What kind of example are teachers setting for our young people in the public school system these days? if you are a teacher and unhappy about your pay, forget about your mission of teaching and providing much needed moral, ethical, emotional and physical support to the younger generation.
Just go ahead, turn your backs and walk out on them. Shameful that in this great nation of ours our army of “K1-12 educators” can’t take on the task themselves without crying incessantly about how put out they are because of their pay. $40,000 + medical + time off + pension doesn’t mean enough to you to show up for work and stay in class?
The kids try to look up to you and stay in class, but how can they possibly when you walk out on them? Just maybe the disgruntled teachers should go to work at a coffee shop or a large hardware store or a gas station – or better yet, go and teach in The Philippines or Indonesia for awhile. Then they may get a bit of educational knowledge to impart on our young people, or at least their own children.
Digital Access for only $0.99
For the most comprehensive local coverage, subscribe today.
I read Wake County schools will close May 16 due to so many teachers “asking” for the day off to attend the “March for Students and Rally for Respect” in Raleigh at the General Assembly, an indication the ‘audience’ are our legislators.
When so many employees “ask” for time off, not every request can or should be approved. This is the way it is in the private sector, but I guess that would be expecting too much. Nor should we expect teachers to rally on their time, not during work hours. If they truly cared for students they would not interrupt the school week.
And what ‘respect’ are they rallying for? Surely not for students that are completing the last phase of the school year when their attention should be paid to their finals. To see the Wake School Board cower to the “request” as politicians might is equally disappointing.
The board states it’s “in the best interests of all partners.” Well, I guess the parents are not considered “partners” as they now have to make arrangements for their children as schools will be closed.
Can someone please let me know how much taxpayer money we can save by not paying teachers for going on strike May 16 instead of teaching our children?
As a former principal, teacher and Wake County school board member, I have always been opposed to any form of teacher walkouts but I have changed my mind and fully support the May 16 closings for educators to rally in Raleigh. This is the opening day of the “short session” of the General Assembly. I hope our legislators will take the time to meet with their constituents on this day. I am also glad that many Boards of Education are taking the unprecedented step of making this an optional teacher workday.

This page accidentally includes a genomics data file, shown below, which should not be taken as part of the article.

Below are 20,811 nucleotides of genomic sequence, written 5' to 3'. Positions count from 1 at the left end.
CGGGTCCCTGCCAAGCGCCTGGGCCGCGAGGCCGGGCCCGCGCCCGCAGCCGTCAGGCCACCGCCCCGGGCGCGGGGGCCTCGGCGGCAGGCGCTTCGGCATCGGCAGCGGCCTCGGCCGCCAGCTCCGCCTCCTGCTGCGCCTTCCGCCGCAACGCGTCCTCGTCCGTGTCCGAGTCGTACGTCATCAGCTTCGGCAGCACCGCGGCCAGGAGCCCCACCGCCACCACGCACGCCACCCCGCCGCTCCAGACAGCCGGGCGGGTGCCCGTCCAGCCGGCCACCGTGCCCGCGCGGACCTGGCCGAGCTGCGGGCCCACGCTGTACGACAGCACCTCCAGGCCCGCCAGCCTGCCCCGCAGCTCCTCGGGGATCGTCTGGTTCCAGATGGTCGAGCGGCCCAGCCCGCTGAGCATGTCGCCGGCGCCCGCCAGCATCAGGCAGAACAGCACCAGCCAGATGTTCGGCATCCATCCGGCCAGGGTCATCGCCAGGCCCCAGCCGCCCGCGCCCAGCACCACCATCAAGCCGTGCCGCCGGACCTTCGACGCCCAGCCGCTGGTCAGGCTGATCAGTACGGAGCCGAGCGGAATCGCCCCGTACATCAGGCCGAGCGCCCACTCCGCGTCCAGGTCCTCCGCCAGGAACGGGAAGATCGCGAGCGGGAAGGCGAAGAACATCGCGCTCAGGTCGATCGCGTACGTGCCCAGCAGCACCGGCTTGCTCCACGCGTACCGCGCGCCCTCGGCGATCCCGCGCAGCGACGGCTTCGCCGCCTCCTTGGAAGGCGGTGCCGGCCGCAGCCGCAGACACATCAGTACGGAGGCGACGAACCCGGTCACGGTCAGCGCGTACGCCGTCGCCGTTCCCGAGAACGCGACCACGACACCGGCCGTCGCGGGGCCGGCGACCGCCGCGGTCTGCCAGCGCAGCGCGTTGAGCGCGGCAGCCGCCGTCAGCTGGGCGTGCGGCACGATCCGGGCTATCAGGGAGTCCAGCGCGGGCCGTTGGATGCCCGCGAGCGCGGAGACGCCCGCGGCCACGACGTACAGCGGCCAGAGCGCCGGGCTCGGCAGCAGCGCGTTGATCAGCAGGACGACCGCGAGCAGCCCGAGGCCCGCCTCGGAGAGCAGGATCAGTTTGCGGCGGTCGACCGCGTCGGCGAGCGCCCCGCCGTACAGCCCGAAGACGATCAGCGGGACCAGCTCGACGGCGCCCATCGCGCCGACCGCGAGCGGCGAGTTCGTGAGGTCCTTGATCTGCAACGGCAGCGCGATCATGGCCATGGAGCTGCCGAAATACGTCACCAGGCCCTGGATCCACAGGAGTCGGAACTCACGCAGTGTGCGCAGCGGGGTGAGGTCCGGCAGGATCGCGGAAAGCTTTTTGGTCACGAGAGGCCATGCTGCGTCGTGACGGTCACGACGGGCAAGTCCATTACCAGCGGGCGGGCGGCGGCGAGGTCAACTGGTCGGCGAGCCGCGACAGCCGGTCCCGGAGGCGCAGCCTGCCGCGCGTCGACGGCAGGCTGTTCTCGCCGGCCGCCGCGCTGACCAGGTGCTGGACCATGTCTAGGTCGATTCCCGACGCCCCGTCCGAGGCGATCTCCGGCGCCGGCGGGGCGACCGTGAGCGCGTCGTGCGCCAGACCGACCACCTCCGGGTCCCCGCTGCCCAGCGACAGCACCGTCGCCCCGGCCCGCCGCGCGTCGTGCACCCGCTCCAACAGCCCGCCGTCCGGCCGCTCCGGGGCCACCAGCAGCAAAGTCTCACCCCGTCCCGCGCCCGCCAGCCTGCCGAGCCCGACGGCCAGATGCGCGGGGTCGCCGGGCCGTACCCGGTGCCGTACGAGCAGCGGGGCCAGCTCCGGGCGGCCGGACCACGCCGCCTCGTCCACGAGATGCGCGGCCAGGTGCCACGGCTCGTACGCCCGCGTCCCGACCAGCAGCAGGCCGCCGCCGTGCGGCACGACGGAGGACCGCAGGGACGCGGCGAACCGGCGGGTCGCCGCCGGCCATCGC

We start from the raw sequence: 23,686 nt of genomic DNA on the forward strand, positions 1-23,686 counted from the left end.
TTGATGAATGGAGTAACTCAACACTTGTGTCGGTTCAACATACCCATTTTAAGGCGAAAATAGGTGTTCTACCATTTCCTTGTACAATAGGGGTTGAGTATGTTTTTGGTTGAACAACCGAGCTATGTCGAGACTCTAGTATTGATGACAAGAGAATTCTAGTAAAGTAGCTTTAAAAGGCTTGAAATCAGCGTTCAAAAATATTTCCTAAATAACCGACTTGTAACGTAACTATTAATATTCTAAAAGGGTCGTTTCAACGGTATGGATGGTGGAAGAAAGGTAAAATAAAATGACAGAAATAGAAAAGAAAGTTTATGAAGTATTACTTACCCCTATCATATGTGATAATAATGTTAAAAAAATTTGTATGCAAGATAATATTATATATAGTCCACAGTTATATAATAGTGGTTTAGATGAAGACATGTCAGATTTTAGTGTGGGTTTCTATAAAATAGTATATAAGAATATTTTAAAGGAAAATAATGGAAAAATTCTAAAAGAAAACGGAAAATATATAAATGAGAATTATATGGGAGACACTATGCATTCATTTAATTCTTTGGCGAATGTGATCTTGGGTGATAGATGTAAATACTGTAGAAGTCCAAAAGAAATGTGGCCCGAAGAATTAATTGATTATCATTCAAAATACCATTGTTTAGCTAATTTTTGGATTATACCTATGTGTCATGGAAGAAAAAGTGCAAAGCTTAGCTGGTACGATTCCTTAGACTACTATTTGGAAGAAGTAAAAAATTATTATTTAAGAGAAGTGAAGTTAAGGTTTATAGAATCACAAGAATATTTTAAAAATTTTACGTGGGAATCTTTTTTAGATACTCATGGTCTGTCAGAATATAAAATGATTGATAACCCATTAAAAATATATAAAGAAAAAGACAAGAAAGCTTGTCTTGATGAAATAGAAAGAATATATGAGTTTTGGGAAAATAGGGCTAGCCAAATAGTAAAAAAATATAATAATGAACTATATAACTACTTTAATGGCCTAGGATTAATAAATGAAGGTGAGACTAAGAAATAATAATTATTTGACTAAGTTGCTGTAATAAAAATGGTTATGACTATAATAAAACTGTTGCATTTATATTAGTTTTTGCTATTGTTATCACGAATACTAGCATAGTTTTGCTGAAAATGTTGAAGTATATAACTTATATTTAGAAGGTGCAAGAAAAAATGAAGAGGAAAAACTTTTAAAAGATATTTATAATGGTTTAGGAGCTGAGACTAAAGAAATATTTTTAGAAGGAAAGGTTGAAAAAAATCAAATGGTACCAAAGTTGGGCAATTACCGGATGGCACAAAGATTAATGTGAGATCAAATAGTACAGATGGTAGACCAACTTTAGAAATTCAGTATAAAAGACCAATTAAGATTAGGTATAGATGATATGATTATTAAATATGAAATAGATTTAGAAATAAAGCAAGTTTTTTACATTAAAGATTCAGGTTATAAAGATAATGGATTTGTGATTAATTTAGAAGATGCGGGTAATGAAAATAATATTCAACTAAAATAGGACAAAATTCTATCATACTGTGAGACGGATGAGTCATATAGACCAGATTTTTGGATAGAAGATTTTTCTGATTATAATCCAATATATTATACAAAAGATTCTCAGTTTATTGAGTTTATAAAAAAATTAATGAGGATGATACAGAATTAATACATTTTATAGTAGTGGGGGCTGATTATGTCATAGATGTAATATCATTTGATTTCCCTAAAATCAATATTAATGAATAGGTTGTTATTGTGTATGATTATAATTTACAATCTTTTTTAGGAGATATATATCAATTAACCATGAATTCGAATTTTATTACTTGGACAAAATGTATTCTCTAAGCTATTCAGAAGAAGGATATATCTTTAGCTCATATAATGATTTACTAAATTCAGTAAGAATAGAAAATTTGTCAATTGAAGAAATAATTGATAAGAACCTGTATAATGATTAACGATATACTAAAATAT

However, I hope our leaders will express their support of the rally and not only justify closing due to too many teachers being absent. Our local boards know how many unfunded and partially funded mandates have pinched budgets. They know how difficult it is to hire and retain quality staff due to low pay, harsh criticisms and an over-emphasis on standardized test results.
Do you believe that the state of public education is better or worse than it was before the recession of 2008? If you think it is worse, then join or voice your support of educators as they rally for better educational opportunities for all students, regardless of where they live in our state.
On my daughter’s charter school Facebook group, one parent asked if the school was going to be closed on May 16 due to the teacher rally. Another parent said, “That’s too bad we aren’t closed.” There is some sort of rally or march every two years when a new budget is in the process of being created. What makes this special is that enough teachers are participating to close entire school districts.
Although they are not a union, the North Carolina Association of Educators is using the union’s playbook to get their message across. It’s not that teachers are so uncaring that they are taking the day off near the end of the school year. They’re gathering on May 16 because it’s the first day the legislature is in session.
I am all for teachers getting paid more; however, this political grandstanding just shows that students are not the priority of NCAE. Consider that this is a great recruitment tool to increase membership and keep NCAE a viable organization in a non-union state.
What about students?
So my child and all those who attend Wake County public schools are being deprived a day of instruction so the teachers can go protest at the General Assembly? I suppose I should be happy it’s just one day.
However, the General Assembly is quite adept at ignoring protests, so I anticipate a full-blown teachers’ strike next fall. Something to look forward to – not.
Think of children
How strange that elected Republicans are now so worried about the well-being of our children during the teacher march on May 16. These are the same Republicans who have spent the past years cutting funds for schools and gutting programs to help children in need.
On a national level, Attorney General Jeff Sessions recently announced a plan to separate immigrant families and President Trump is seeking to cut $15 billion from the Children’s Health Insurance Program (CHIP). Any thoughts about the children?
If our elected Republicans were as concerned about children as they are about, say, the NRA, the May 16 protest wouldn’t be happening.